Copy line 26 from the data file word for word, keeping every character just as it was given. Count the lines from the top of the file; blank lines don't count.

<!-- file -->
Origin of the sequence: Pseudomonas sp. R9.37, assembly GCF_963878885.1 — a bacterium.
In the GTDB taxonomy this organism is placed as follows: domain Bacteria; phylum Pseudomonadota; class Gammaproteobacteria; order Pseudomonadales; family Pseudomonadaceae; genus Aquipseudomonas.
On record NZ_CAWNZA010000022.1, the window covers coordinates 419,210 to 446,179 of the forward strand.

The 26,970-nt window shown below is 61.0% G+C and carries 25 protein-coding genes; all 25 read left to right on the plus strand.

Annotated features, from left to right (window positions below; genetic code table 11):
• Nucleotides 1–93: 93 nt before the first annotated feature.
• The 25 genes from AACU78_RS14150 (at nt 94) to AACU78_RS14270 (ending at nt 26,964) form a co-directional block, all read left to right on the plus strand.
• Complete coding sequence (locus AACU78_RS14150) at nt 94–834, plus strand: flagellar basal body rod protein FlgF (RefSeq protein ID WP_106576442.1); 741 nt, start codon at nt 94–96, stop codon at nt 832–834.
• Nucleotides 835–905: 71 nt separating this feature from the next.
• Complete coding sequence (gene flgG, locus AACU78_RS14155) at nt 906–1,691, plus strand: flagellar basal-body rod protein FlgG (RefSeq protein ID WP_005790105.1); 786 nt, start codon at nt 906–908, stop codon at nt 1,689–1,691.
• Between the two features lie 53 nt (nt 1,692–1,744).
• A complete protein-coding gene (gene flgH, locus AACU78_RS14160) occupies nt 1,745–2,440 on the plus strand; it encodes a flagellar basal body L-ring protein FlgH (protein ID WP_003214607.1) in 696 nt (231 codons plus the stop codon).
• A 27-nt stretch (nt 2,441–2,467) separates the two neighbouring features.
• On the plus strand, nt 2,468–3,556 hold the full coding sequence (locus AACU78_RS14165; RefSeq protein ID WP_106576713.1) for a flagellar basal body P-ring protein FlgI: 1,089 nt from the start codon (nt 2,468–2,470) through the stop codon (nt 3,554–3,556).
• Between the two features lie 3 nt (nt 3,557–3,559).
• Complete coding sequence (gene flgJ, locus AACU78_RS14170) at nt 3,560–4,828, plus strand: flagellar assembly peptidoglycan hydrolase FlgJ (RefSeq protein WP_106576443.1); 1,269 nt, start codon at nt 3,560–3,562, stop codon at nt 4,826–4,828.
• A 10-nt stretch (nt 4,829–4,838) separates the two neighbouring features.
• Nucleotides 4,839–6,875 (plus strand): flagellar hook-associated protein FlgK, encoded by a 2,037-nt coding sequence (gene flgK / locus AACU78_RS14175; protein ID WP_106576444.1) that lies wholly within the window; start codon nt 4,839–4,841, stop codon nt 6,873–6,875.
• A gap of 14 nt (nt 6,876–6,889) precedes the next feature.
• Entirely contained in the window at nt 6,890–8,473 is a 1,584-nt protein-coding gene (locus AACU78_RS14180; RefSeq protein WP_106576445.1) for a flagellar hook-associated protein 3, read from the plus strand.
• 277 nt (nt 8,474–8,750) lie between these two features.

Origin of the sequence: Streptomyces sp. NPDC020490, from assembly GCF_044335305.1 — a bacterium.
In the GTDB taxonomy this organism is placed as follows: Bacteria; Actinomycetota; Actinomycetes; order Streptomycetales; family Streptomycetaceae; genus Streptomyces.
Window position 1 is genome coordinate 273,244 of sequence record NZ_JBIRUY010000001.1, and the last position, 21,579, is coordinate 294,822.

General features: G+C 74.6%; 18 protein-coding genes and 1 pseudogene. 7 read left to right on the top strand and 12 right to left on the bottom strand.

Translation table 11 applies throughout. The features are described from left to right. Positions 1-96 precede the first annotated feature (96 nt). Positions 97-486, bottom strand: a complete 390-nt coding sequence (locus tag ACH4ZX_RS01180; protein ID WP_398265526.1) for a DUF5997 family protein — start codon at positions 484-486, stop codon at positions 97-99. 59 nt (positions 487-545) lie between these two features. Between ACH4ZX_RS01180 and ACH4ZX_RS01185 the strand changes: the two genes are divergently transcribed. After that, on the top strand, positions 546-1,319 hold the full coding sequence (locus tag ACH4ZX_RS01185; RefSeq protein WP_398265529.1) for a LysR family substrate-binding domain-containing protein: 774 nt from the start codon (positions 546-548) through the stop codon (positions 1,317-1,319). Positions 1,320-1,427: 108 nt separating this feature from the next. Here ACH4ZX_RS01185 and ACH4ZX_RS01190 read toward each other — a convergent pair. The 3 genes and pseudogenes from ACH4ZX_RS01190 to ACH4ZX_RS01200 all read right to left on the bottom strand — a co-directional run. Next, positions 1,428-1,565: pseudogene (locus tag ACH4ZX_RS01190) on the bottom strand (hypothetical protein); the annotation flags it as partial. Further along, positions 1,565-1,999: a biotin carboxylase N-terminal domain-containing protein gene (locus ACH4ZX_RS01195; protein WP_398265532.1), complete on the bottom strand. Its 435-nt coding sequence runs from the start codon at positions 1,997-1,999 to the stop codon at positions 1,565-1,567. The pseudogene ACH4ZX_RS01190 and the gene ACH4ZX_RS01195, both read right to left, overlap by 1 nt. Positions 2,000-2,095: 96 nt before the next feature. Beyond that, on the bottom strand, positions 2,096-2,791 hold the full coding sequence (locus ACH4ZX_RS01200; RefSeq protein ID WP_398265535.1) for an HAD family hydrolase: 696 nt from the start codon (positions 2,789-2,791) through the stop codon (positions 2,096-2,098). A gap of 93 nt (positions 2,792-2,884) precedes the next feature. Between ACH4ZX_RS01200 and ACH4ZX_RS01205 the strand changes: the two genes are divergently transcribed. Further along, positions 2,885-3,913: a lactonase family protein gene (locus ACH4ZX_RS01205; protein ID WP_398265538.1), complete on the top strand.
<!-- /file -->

Translation table 11 applies throughout. The features are described from left to right. Positions 1-96 precede the first annotated feature (96 nt). Positions 97-486, bottom strand: a complete 390-nt coding sequence (locus tag ACH4ZX_RS01180; protein ID WP_398265526.1) for a DUF5997 family protein — start codon at positions 484-486, stop codon at positions 97-99. 59 nt (positions 487-545) lie between these two features. Between ACH4ZX_RS01180 and ACH4ZX_RS01185 the strand changes: the two genes are divergently transcribed. After that, on the top strand, positions 546-1,319 hold the full coding sequence (locus tag ACH4ZX_RS01185; RefSeq protein WP_398265529.1) for a LysR family substrate-binding domain-containing protein: 774 nt from the start codon (positions 546-548) through the stop codon (positions 1,317-1,319). Positions 1,320-1,427: 108 nt separating this feature from the next. Here ACH4ZX_RS01185 and ACH4ZX_RS01190 read toward each other — a convergent pair. The 3 genes and pseudogenes from ACH4ZX_RS01190 to ACH4ZX_RS01200 all read right to left on the bottom strand — a co-directional run. Next, positions 1,428-1,565: pseudogene (locus tag ACH4ZX_RS01190) on the bottom strand (hypothetical protein); the annotation flags it as partial. Further along, positions 1,565-1,999: a biotin carboxylase N-terminal domain-containing protein gene (locus ACH4ZX_RS01195; protein WP_398265532.1), complete on the bottom strand. Its 435-nt coding sequence runs from the start codon at positions 1,997-1,999 to the stop codon at positions 1,565-1,567. The pseudogene ACH4ZX_RS01190 and the gene ACH4ZX_RS01195, both read right to left, overlap by 1 nt. Positions 2,000-2,095: 96 nt before the next feature. Beyond that, on the bottom strand, positions 2,096-2,791 hold the full coding sequence (locus ACH4ZX_RS01200; RefSeq protein ID WP_398265535.1) for an HAD family hydrolase: 696 nt from the start codon (positions 2,789-2,791) through the stop codon (positions 2,096-2,098). A gap of 93 nt (positions 2,792-2,884) precedes the next feature. Between ACH4ZX_RS01200 and ACH4ZX_RS01205 the strand changes: the two genes are divergently transcribed. Further along, positions 2,885-3,913: a lactonase family protein gene (locus ACH4ZX_RS01205; protein ID WP_398265538.1), complete on the top strand.